Pliatsky are one-of-a-kind bakery traditional for Western Ukraine. They represent something betwixt and between pies and cakes. In Lviv and Ternopil there is a dialectic word interpretation – “pastry that includes crusts, creams, and fillings.” It is no wonder that pliatsky are so loved by Ukrainians. They incorporate the best eating qualities of pies and cakes. The peculiarity of pliatsky lies in the combination of different tastes, which makes them extremely flavorful and breathtakingly tempting. Up to now, there is no holiday without this bakery in many regions of Lviv, where people especially value traditions. Many goodwives cook several kinds of pliatsok to surprise their guests.
The name of this delicious dish has Polish roots, while different recipes of pliatsok were diversified and refined by Galicia's Ukrainians. In Transcarpathia pliatsky are called “tisto.”
When cut in half, pliatsok has a bright, at times an elaborate pattern which resembles an embroidered shirt (vyshyvanka) owing to many colorful crusts and fillings. It is believed that to eat a really good cake, you’ll need to open your mouth widely - since pliatsok should be very high.
Pliatsky have both simple and quick recipes for every day as well as refined and special ones for holidays. They can be multi- and single-layered. Pliatsky are baked using different kinds of dough. It can be biscuit and yeast-fermented dough as well as puff and short crust pastry. They have a wide variety of interesting and unique creams and fillings, such as poppy seeds, nuts, fruits, dried fruits, honey, cheese, rum, brandy, etc. In recent times it became popular to add the pieces of marshmallow and marmalade inside pliatsky.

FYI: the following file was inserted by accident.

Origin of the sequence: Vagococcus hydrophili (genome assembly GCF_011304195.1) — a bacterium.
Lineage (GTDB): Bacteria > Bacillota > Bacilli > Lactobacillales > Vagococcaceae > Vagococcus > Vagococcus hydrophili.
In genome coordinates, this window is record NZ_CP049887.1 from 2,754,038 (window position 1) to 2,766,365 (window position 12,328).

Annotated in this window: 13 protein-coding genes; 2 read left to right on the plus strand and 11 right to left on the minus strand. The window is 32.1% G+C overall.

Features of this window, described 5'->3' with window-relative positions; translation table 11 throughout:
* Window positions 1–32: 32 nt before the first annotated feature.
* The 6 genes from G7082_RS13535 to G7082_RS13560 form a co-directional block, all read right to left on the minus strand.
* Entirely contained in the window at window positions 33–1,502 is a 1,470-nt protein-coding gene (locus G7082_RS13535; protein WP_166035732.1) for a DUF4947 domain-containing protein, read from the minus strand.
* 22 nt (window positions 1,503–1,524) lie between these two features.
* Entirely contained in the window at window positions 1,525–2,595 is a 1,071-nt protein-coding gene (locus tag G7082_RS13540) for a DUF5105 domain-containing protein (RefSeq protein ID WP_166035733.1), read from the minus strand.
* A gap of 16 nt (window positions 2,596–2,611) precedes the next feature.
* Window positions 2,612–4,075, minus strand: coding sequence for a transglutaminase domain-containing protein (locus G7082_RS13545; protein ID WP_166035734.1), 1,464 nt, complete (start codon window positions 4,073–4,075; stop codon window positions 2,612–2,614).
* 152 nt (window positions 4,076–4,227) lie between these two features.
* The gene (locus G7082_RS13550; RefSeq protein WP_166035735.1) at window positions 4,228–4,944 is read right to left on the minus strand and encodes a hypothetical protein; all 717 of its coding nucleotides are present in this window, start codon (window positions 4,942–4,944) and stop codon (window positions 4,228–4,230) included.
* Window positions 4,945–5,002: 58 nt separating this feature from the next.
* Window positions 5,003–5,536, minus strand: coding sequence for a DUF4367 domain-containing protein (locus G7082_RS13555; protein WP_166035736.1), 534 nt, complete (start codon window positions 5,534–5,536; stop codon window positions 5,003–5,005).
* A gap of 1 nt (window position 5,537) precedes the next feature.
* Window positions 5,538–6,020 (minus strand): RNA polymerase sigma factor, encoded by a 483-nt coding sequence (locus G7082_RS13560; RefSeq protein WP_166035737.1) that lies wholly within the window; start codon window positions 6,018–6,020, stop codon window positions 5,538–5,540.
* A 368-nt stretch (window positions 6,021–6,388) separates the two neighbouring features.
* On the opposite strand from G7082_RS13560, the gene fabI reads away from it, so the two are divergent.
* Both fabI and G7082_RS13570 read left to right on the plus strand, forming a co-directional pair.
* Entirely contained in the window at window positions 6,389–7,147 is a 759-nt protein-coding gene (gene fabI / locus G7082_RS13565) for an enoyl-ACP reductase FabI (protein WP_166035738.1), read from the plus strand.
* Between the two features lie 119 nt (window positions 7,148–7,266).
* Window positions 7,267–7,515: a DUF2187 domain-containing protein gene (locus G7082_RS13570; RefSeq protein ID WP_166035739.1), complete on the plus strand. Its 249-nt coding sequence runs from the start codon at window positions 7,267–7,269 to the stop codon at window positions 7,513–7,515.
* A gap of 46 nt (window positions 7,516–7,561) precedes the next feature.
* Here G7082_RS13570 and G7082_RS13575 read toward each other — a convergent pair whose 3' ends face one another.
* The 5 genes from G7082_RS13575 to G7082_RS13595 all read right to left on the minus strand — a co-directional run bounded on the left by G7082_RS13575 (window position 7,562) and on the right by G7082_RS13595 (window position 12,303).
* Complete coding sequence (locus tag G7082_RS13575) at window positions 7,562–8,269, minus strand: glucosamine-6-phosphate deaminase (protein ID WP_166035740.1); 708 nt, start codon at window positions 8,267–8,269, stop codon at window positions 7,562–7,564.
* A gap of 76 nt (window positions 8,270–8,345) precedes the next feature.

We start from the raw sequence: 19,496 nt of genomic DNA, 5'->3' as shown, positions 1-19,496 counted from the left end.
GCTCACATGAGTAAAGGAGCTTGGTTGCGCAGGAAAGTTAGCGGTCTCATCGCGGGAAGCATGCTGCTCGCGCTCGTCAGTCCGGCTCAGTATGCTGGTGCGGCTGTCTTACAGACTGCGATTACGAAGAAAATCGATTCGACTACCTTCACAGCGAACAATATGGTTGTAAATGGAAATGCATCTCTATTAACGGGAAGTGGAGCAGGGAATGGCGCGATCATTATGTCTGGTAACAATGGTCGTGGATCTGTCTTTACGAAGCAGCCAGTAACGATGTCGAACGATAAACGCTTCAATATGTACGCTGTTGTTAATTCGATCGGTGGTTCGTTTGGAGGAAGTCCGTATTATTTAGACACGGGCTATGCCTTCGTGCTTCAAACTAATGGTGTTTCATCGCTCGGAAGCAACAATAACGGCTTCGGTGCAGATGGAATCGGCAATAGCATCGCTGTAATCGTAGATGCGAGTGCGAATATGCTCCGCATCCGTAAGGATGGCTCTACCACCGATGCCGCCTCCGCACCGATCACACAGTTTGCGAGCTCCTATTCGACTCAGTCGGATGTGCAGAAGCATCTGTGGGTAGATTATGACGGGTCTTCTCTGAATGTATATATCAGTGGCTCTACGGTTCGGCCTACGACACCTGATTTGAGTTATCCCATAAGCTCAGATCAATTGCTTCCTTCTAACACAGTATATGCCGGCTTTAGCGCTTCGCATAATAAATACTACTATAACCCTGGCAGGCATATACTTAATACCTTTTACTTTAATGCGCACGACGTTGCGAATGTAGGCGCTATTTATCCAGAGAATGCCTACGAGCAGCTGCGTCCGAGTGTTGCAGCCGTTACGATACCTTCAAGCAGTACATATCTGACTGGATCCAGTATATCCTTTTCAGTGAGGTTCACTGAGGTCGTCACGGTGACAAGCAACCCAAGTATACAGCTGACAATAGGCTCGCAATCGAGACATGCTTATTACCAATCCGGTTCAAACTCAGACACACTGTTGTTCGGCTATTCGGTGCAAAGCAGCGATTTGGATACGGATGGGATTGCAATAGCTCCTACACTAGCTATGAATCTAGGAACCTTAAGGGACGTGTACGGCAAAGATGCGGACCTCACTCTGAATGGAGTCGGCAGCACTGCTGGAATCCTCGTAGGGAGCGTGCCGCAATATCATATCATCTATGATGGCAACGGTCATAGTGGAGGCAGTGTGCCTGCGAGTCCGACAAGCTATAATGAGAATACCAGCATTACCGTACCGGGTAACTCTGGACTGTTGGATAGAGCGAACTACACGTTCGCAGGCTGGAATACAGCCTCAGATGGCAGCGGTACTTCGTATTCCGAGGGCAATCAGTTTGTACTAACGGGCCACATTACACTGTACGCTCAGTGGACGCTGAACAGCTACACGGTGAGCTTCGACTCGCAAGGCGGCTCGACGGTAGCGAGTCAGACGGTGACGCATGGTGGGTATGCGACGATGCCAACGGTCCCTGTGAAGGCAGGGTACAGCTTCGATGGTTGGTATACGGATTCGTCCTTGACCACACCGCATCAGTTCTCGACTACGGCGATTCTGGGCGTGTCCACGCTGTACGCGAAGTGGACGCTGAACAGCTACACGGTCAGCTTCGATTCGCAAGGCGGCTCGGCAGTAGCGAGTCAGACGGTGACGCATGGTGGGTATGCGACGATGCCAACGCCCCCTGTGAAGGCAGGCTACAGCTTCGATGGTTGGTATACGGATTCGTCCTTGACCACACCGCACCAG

Moreover, this dessert has a plethora of unusual names such as “Morning dew”, “Three wishes”, “Chocolate chest”, “Firework”, “Halva kiss”, and many more.
Pliatsky are baked at full length and width of a baking tray which in Poland and Lviv region is called brytvanka or deko, while in Transcarpathia – tepsha. When baked, pliatsok is cooled in a baking tray, and then cut into portions in the form of squares or triangles.
Pliatsky are usually baked for important holy days – Christmas, Easter, and Memorial Day which is held in Transcarpathia on the first of November. They are also cooked for weddings, counting from 5 up to 15. It is believed that the more is the quantity of pliatsky on a wedding table, the more abundance newlyweds will have.
Traditional pliatsky have gained the hearts of several generations of Ukrainians, while new versions of Galicia delectables are not inferior in quality and taste. Whichever recipes you decide to try, you’ll be thrilled to bits.
Fill your home with a tempting smell of Lviv bakery! Enjoy the taste of Western Ukraine!
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